Wednesday 7 June 2023

Sorry for your trouble

Ann Marie Hourihane is a Dublin journalist, she has written memorable obits on such celebs as Gay Byrne and Marian Finucane. Her father, Dermot Hourihane, a pathologist and social pioneer who took the fight to the Catholic church before it was fashionable to do so, died in the first summer of Covid [Obit BMJ].  Because she's a writer, she wrote about the messy, busy days surrounding that transition. Hindsight allowed the chagrin that her own demeanor and actions had been, hmmm, imperfect. Including some of those acknowledged insensitivities in the account shows a certain self-awareness and humility. Someone, quite possibly herself, must have suggested that others would benefit from hearing the story because it would surely resonate for anyone who was a) Irish b) recently bereaved. Too short for a book, too long for a column . . . why not make it a book chapter?

And so Sorry for Your Trouble; the Irish way of death was published the following year.  I was recently gifted a copy by a friend who is, like me, engaged with end of life issues. It is well written if, given the subject matter, not always an easy read. But it's like Hourihane has riffled through her back-catalogue looking for keyword "death" and decided to incorporate all the hits into the one book. One standout inappropriate inclusion is a superficial (1500 word) look at the horrors of the meat trade, including a visit to a working abattoir.  This section is tucked in between a chapter on cillíní - where unbaptized children are interred - and the Islamic burial practices for men of our Bosniac community. The funerary practice of Ireland's Muslim women is in yet another part of the book. That's great; Ireland is no longer a Catholic monoculture and we need to know - respeck! - how our neighbours do this stuff.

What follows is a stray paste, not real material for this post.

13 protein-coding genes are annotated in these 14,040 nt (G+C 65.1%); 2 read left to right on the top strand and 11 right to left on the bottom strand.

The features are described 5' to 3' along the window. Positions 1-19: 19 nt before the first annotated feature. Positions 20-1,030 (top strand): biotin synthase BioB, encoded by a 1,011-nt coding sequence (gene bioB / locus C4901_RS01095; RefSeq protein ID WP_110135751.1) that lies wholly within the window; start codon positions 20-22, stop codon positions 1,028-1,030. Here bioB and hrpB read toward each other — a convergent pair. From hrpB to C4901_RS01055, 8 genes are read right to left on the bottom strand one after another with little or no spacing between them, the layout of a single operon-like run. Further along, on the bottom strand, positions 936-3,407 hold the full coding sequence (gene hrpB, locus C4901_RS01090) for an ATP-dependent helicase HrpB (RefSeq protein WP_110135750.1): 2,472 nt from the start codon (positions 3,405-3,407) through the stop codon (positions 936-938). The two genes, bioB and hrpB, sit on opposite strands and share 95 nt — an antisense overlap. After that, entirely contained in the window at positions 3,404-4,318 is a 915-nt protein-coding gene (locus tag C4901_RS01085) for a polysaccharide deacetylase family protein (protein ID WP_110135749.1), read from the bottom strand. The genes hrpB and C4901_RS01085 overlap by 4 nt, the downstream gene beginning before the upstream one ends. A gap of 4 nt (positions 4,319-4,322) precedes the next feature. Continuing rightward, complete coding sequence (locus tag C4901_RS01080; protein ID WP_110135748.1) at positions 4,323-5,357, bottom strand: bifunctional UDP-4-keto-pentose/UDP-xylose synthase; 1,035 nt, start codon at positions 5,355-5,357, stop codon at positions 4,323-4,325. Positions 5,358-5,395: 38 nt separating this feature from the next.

My beef? In predominantly meat-eating Ireland, giving parity of esteem to the slaughter of a surplus heifer and the death of children with fatal fetal abnormalities will be a juxtaposition too far. But maybe that's okay - a book that doesn't change the way we think is not worth reading.

There are other chapters - which all deserve a book on their own - 

  • about the terrible association been drink, invincibility and driving that runs through young Irish men
  • about the sad, brutal, high-life and mean death of drug-dealers in our inner city ghettos
  • ditto young republican foot-soldiers during the troubles
  • the brutal degradation, abuse and death-by-who-gives-a-fuck-here of kids by [members of] the Catholic Church . . . and the Church's institutional insolence and entitlement in response to whistle-blowers

The book still contains some examples of authorial entitlement and affect-blindness. The opening chapter and the penultimate chapter are about the passing of "Bernie" who seems to have come over the Hourihane horizon because a) she was dying b) it wouldn't be too long c) the family were willing to accept a crow on the wall to witness their comings and Bernie's going. A whole blanket of unconsidered conflict of interest permeates those bookend chapters. Likewise Hourihane manages to arrive late to country singer Big Tom's funeral in Monaghan but still manages to blag her way to a seat in the church - depriving that access to someone who actually knew or was related to the star of the media show. And pronoun-sensitive me winced when dead babies were by default referred to as 'it'; that's tone deaf.

If you're Irish, or live there, and you're going to die then there's much to be gleaned from reading this book.

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